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Esteemed Contributor
Posts: 2,502
Registered: ‎02-17-2016

Re: Lens for Polar Bear

Did anyone look at the link I provided with Michael Reichman's discussion of gimbals above? He is talking about this exact situation - but penguins instead of polar bears 8^).

Honored Contributor
Posts: 6,566
Registered: ‎08-13-2015

Re: Lens for Polar Bear


@TCampbell wrote:

@ebiggs1 wrote:

"I think I will get the Tamron G2 and monopod with a gimbal."

 

You don't really need any head on a monopod.  You can get a ball head but it isn't necessary.  Just bolt the monopod to the lens.  Less is more sometimes.

 


I agree... since it's a monopod, you can tilt it as needed.  If you want to do some extreme tilting... then maybe a ballhead would be an nice addition.

 

 When you're on a monopod without a head, you can also swivel or tilt as needed ... just not as extreme on the "tilt" side of things.  e.g. to point "striaght overhead" would require that you lay the monopod down on the ground.  That's the limitation.  But as you're unlikely to need to point to anything nearly overhead, that's usually not an issue.  

 

If you want to be able to tilt it up or down to more extremes without having to lean the monopod so much, you can add a ballhead to it (I use a ballhead that has a "tension" know in addition to the brake knob.  This allows me to apply some friction so I can push it around without needing to lock it in place and it still gives me support.

 

 


I would disagree with using a ball head. 

 

With a monopod, you want movement along two axis, panning and tilting.  A ball head will introduce a third axis, roll, which can mean an unlevel horizon.  You would need a ball head with a very strong friction control, such as Tim alluded to, and even then that will not stop the camera/lens from rolling.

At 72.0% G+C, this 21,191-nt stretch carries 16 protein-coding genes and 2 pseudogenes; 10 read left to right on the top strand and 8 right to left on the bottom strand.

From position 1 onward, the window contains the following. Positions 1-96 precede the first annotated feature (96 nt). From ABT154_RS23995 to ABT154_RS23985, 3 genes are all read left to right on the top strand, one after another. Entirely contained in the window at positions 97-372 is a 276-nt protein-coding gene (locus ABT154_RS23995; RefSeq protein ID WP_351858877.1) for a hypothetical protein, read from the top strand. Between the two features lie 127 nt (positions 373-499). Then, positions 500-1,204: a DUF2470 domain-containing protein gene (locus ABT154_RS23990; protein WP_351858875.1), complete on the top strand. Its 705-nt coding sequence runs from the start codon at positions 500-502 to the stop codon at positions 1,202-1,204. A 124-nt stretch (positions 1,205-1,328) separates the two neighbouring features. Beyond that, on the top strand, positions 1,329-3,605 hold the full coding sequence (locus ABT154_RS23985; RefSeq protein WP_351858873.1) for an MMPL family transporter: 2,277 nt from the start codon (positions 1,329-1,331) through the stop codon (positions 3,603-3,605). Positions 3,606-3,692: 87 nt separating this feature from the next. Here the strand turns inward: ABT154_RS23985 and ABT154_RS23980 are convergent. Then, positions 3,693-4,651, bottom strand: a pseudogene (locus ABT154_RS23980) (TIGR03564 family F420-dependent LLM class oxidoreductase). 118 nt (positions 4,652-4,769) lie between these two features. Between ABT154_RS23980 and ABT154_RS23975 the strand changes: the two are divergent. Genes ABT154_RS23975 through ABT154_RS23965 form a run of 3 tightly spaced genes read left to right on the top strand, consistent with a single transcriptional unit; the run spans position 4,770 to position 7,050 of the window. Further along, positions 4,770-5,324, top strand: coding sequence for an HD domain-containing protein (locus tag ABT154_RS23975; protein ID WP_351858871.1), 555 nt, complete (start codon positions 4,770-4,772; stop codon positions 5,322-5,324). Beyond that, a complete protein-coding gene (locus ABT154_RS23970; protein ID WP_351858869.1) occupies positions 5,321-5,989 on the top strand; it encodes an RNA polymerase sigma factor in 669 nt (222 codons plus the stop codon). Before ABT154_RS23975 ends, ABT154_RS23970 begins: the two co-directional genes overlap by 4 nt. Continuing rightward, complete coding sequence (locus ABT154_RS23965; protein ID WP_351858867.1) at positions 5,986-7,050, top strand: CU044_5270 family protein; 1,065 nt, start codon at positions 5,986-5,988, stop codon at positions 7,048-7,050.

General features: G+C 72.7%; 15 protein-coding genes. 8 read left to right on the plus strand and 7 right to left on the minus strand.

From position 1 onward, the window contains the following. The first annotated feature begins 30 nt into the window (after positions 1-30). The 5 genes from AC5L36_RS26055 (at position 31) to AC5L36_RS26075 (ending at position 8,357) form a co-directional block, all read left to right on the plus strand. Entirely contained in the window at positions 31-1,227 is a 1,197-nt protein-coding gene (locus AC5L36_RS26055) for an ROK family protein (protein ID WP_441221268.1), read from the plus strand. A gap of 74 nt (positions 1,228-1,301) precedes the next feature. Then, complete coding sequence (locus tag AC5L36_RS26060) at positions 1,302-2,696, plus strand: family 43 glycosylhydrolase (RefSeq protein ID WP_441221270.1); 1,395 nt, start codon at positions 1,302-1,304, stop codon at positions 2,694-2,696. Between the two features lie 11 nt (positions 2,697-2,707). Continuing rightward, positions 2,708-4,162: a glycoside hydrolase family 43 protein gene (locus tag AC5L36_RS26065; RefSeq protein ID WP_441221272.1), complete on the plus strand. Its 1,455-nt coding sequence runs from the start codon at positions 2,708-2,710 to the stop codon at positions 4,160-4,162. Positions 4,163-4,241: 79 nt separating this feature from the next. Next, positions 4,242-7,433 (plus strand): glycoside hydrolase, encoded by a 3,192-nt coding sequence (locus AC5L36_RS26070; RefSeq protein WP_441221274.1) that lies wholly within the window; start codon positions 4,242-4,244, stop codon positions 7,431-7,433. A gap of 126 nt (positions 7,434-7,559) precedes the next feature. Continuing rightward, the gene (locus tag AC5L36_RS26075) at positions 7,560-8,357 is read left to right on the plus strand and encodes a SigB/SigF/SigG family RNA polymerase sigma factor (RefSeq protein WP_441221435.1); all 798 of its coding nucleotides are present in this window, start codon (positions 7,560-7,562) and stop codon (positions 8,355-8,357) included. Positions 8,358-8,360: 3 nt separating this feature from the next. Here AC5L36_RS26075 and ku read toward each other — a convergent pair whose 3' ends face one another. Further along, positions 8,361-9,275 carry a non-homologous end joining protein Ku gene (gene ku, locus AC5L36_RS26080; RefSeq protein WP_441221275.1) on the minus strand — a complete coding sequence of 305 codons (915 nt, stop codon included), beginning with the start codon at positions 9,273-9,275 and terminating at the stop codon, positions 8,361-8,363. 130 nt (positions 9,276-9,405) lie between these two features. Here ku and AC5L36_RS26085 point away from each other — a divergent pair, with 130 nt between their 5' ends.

Yes, a monopod can be used without a head in many scenarios, probably including shooting polar bears from a moderate distance.  One drawback of using no head is that tilting will mean moving the camera towards or away from you.  If you go with no head, you might consider purchasing a quick-release clamp, though.  The Tokina lens is made for one.

 

With a tilt head, you can tilt without moving the camera towards or away from you.  Good tilt heads do not cost as nearly as much as good ball head.  The Kirk MPA-2 is one of the best out there, due mainly in large part to its' very good friction control. I used to use a Benro B3 on my monopod, which is very strong ball head, but not as fast and easy to use as the MPA-2.

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"I don't rent software. I use Photoshop CS6, ACR 9.8 and Lightroom 6.8 ."
Honored Contributor
Posts: 6,566
Registered: ‎08-13-2015

Re: Lens for Polar Bear


@kvbarkley wrote:

Did anyone look at the link I provided with Michael Reichman's discussion of gimbals above? He is talking about this exact situation - but penguins instead of polar bears 8^).


Yeah, he is using the gimbal as if it were a tilt head.

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"I don't rent software. I use Photoshop CS6, ACR 9.8 and Lightroom 6.8 ."
Occasional Contributor
Posts: 6
Registered: ‎05-30-2018

Re: Lens for Polar Bear

[ Edited ]

Hello everyone

 

apart from manfrotto 685B, is there any alternative monopod as good as that one?

 

Jacky

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VIP
Posts: 9,583
Registered: ‎12-07-2012

Re: Lens for Polar Bear

Its OK.  There isn't much to a monopod.  Its just a pole that can hold a camera/lens.  But if I were going to spend that much money on a mono, I would get something like the Manfrotto Carbon Fiber XPRO.

You don't need that goofy head that comes with the other one.  Remember you won't be using it all the time.  But you will be carrying it all the time.  Light weight is worth a lot.

EOS 1DX and 1D Mk IV, along with, a lot of other stuff.
New Contributor
Posts: 1
Registered: ‎12-22-2016

Re: Lens for Polar Bear

I agree. Either one, a Tamron or Sigma 150-600mm super zoom is the way to go.

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